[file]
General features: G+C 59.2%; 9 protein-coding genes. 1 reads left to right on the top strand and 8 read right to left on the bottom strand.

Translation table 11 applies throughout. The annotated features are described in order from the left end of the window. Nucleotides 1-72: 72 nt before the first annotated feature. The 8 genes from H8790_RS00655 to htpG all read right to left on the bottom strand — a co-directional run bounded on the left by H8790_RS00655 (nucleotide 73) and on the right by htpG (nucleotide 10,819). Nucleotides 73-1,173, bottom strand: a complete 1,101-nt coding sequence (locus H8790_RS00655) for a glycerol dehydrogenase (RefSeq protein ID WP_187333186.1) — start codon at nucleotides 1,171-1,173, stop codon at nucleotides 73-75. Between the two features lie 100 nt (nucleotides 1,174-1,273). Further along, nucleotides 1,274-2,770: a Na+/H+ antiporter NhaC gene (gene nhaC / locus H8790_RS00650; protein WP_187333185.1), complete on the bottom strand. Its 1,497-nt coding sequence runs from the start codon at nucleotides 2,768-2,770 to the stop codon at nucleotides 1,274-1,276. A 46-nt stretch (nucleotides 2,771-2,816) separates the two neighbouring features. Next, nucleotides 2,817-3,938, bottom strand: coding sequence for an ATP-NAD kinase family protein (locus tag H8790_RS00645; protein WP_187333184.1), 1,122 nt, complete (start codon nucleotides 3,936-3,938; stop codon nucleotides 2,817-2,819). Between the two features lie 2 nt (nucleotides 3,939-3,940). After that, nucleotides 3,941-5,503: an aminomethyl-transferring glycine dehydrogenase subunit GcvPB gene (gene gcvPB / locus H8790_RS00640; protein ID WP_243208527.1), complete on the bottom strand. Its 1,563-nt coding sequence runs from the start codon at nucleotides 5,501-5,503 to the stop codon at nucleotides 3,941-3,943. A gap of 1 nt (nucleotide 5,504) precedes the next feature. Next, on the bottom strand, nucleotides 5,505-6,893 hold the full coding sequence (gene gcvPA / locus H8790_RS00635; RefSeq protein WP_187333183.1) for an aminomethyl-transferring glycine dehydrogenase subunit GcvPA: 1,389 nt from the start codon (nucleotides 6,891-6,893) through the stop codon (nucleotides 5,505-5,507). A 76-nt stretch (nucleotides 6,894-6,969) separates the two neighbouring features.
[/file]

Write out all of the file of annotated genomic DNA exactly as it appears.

General features: G+C 59.2%; 9 protein-coding genes. 1 reads left to right on the top strand and 8 read right to left on the bottom strand.

Translation table 11 applies throughout. The annotated features are described in order from the left end of the window. Nucleotides 1-72: 72 nt before the first annotated feature. The 8 genes from H8790_RS00655 to htpG all read right to left on the bottom strand — a co-directional run bounded on the left by H8790_RS00655 (nucleotide 73) and on the right by htpG (nucleotide 10,819). Nucleotides 73-1,173, bottom strand: a complete 1,101-nt coding sequence (locus H8790_RS00655) for a glycerol dehydrogenase (RefSeq protein ID WP_187333186.1) — start codon at nucleotides 1,171-1,173, stop codon at nucleotides 73-75. Between the two features lie 100 nt (nucleotides 1,174-1,273). Further along, nucleotides 1,274-2,770: a Na+/H+ antiporter NhaC gene (gene nhaC / locus H8790_RS00650; protein WP_187333185.1), complete on the bottom strand. Its 1,497-nt coding sequence runs from the start codon at nucleotides 2,768-2,770 to the stop codon at nucleotides 1,274-1,276. A 46-nt stretch (nucleotides 2,771-2,816) separates the two neighbouring features. Next, nucleotides 2,817-3,938, bottom strand: coding sequence for an ATP-NAD kinase family protein (locus tag H8790_RS00645; protein WP_187333184.1), 1,122 nt, complete (start codon nucleotides 3,936-3,938; stop codon nucleotides 2,817-2,819). Between the two features lie 2 nt (nucleotides 3,939-3,940). After that, nucleotides 3,941-5,503: an aminomethyl-transferring glycine dehydrogenase subunit GcvPB gene (gene gcvPB / locus H8790_RS00640; protein ID WP_243208527.1), complete on the bottom strand. Its 1,563-nt coding sequence runs from the start codon at nucleotides 5,501-5,503 to the stop codon at nucleotides 3,941-3,943. A gap of 1 nt (nucleotide 5,504) precedes the next feature. Next, on the bottom strand, nucleotides 5,505-6,893 hold the full coding sequence (gene gcvPA / locus H8790_RS00635; RefSeq protein WP_187333183.1) for an aminomethyl-transferring glycine dehydrogenase subunit GcvPA: 1,389 nt from the start codon (nucleotides 6,891-6,893) through the stop codon (nucleotides 5,505-5,507). A 76-nt stretch (nucleotides 6,894-6,969) separates the two neighbouring features.